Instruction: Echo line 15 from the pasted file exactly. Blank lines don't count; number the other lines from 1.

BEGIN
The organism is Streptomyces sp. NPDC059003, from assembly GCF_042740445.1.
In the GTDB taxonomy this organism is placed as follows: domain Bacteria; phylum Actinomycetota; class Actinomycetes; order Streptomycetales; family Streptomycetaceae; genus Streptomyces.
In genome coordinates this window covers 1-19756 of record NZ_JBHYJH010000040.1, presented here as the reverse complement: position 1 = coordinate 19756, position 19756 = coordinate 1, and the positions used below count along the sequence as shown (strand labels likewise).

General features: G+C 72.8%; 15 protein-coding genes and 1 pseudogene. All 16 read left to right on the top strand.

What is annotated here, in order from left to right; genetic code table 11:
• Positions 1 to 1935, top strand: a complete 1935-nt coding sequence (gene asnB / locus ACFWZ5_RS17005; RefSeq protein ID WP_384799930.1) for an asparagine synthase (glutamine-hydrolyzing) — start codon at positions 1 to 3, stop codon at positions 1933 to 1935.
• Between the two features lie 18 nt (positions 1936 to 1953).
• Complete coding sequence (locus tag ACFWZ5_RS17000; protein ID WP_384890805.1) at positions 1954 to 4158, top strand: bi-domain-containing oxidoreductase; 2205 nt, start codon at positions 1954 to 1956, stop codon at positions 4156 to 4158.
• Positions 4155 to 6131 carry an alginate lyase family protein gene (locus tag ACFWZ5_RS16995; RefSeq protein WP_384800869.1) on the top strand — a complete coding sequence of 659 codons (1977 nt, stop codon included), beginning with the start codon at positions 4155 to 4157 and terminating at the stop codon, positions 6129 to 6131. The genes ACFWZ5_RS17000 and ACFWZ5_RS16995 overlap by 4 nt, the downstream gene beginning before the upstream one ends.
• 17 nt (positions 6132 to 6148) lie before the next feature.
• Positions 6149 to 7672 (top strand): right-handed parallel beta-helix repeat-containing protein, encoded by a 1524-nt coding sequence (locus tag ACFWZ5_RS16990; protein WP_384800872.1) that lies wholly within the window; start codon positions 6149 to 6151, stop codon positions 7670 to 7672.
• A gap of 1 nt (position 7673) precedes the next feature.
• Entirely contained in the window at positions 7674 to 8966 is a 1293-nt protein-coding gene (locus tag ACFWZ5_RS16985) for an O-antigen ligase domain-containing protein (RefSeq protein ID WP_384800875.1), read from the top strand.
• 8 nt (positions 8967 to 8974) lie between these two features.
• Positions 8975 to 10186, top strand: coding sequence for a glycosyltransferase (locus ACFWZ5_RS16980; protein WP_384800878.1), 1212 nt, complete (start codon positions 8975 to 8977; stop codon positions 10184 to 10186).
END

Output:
• Positions 8975 to 10186, top strand: coding sequence for a glycosyltransferase (locus ACFWZ5_RS16980; protein WP_384800878.1), 1212 nt, complete (start codon positions 8975 to 8977; stop codon positions 10184 to 10186).